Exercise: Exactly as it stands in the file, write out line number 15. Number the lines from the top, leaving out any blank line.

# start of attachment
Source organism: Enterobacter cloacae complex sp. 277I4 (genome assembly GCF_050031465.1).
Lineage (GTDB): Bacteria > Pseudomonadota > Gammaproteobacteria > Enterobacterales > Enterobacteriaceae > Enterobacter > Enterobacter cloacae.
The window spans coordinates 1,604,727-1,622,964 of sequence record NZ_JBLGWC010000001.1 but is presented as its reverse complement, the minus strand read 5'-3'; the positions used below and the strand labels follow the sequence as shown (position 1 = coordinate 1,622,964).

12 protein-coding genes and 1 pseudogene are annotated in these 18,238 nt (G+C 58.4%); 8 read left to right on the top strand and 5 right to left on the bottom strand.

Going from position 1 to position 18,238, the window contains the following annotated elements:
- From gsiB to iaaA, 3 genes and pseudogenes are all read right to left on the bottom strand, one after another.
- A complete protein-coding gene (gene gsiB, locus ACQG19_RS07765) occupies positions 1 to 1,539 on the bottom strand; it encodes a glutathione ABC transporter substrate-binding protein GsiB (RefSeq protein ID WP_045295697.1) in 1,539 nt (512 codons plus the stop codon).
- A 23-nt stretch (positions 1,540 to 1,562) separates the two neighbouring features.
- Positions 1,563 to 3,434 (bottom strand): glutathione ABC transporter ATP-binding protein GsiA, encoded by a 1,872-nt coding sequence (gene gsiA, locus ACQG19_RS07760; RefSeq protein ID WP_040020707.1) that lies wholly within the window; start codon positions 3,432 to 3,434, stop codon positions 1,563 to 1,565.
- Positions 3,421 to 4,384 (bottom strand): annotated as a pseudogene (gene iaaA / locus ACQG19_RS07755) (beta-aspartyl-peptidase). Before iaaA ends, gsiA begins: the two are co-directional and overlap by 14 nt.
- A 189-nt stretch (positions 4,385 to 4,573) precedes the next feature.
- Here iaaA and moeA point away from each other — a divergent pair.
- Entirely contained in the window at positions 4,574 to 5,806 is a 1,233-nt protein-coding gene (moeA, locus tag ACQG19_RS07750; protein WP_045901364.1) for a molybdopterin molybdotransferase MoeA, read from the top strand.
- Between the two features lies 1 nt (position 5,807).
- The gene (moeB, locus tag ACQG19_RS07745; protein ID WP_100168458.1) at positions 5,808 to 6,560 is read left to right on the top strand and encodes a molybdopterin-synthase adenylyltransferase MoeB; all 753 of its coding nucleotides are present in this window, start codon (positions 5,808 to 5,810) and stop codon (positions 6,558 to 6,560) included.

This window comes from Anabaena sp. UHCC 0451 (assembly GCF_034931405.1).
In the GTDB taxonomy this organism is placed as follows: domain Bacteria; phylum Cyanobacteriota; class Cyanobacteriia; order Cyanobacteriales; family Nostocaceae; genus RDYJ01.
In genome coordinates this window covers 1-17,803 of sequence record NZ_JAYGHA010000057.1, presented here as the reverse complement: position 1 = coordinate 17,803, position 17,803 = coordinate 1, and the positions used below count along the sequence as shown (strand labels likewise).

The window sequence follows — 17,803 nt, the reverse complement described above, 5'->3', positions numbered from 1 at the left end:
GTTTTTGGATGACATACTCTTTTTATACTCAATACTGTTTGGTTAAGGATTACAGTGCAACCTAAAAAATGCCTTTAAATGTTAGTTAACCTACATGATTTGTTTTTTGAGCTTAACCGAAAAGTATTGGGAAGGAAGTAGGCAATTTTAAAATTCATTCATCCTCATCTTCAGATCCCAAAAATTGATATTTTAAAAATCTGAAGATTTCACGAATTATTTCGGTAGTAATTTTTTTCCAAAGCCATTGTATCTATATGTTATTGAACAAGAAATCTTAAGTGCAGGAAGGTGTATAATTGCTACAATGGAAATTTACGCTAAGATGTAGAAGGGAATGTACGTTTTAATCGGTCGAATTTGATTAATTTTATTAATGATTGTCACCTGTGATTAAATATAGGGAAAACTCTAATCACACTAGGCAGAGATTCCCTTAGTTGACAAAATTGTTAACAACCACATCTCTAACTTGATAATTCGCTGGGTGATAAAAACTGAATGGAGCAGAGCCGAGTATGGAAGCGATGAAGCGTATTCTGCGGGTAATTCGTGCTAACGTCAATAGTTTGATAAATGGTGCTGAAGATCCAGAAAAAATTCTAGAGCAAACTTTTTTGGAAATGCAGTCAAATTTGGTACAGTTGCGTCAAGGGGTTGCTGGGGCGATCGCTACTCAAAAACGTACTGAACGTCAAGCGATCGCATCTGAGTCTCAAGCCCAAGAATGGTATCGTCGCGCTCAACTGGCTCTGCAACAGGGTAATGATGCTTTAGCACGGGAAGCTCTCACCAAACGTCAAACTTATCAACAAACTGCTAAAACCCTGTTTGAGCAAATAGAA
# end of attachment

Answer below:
- The gene (moeB, locus tag ACQG19_RS07745; protein ID WP_100168458.1) at positions 5,808 to 6,560 is read left to right on the top strand and encodes a molybdopterin-synthase adenylyltransferase MoeB; all 753 of its coding nucleotides are present in this window, start codon (positions 5,808 to 5,810) and stop codon (positions 6,558 to 6,560) included.